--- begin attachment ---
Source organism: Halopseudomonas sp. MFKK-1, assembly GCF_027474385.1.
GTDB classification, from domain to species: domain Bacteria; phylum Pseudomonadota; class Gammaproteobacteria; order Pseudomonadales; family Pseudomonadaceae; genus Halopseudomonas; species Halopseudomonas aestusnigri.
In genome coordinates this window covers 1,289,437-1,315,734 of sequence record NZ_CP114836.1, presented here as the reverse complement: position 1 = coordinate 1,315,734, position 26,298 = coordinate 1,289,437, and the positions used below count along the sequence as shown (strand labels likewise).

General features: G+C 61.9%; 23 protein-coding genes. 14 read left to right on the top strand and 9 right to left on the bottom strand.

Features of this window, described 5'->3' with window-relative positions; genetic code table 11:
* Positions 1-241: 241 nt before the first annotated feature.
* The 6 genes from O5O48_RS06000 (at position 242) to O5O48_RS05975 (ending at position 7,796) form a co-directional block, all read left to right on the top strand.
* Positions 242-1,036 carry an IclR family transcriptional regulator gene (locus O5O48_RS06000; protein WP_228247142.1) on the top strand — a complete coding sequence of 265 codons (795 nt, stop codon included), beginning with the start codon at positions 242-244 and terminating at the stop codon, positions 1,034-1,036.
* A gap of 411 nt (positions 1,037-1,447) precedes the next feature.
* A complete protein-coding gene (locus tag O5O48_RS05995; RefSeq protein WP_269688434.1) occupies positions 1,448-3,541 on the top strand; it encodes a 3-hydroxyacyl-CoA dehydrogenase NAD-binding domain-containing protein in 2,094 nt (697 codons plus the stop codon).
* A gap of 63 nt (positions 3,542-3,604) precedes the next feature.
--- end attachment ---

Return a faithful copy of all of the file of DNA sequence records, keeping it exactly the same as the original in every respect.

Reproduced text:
Source organism: Halopseudomonas sp. MFKK-1, assembly GCF_027474385.1.
GTDB classification, from domain to species: domain Bacteria; phylum Pseudomonadota; class Gammaproteobacteria; order Pseudomonadales; family Pseudomonadaceae; genus Halopseudomonas; species Halopseudomonas aestusnigri.
In genome coordinates this window covers 1,289,437-1,315,734 of sequence record NZ_CP114836.1, presented here as the reverse complement: position 1 = coordinate 1,315,734, position 26,298 = coordinate 1,289,437, and the positions used below count along the sequence as shown (strand labels likewise).

General features: G+C 61.9%; 23 protein-coding genes. 14 read left to right on the top strand and 9 right to left on the bottom strand.

Features of this window, described 5'->3' with window-relative positions; genetic code table 11:
* Positions 1-241: 241 nt before the first annotated feature.
* The 6 genes from O5O48_RS06000 (at position 242) to O5O48_RS05975 (ending at position 7,796) form a co-directional block, all read left to right on the top strand.
* Positions 242-1,036 carry an IclR family transcriptional regulator gene (locus O5O48_RS06000; protein WP_228247142.1) on the top strand — a complete coding sequence of 265 codons (795 nt, stop codon included), beginning with the start codon at positions 242-244 and terminating at the stop codon, positions 1,034-1,036.
* A gap of 411 nt (positions 1,037-1,447) precedes the next feature.
* A complete protein-coding gene (locus tag O5O48_RS05995; RefSeq protein WP_269688434.1) occupies positions 1,448-3,541 on the top strand; it encodes a 3-hydroxyacyl-CoA dehydrogenase NAD-binding domain-containing protein in 2,094 nt (697 codons plus the stop codon).
* A gap of 63 nt (positions 3,542-3,604) precedes the next feature.